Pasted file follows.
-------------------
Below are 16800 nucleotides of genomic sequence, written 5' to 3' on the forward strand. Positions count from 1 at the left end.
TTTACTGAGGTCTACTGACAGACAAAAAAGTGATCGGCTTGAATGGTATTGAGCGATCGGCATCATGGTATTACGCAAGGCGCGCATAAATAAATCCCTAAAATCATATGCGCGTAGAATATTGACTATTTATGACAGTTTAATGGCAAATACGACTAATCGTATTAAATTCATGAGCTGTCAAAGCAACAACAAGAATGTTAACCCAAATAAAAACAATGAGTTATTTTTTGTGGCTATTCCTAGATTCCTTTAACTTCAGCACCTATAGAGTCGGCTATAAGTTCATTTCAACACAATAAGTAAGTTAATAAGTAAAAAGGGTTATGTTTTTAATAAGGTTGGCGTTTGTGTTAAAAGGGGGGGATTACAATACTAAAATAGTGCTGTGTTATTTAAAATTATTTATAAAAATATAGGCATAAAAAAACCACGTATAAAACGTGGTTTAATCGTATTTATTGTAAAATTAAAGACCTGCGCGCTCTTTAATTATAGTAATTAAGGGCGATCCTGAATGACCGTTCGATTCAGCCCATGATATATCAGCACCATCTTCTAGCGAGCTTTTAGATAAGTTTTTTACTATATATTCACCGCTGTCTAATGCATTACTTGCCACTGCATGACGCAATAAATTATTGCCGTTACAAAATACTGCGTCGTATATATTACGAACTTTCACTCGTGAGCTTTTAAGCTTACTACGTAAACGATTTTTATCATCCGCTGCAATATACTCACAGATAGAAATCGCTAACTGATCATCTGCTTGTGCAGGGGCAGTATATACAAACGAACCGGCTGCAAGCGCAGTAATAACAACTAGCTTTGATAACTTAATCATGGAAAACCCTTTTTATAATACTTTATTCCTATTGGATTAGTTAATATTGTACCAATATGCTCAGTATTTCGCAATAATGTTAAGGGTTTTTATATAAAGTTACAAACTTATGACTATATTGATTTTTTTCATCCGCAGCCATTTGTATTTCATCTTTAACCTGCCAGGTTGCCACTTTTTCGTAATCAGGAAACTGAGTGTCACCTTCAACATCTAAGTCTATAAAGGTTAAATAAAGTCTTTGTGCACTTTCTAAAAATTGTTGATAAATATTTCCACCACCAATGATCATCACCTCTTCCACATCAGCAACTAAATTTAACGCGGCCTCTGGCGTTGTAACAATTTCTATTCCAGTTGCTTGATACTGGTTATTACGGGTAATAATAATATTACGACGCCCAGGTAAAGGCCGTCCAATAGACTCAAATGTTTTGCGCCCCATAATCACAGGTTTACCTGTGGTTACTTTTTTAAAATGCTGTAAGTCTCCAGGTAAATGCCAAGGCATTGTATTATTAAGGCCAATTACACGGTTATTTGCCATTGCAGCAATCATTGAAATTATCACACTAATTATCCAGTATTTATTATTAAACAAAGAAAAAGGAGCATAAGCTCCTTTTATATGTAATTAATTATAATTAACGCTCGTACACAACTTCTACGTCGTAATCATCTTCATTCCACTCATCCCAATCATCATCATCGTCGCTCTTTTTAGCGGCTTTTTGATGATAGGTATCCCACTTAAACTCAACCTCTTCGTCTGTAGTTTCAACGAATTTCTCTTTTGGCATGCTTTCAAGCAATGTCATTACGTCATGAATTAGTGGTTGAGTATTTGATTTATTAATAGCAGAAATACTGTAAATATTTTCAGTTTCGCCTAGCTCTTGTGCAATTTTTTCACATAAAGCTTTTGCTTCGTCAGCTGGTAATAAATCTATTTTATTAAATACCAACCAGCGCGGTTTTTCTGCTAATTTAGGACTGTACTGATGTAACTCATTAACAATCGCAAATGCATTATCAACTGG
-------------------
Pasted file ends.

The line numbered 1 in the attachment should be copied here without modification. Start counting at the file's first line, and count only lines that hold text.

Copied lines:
Below are 16800 nucleotides of genomic sequence, written 5' to 3' on the forward strand. Positions count from 1 at the left end.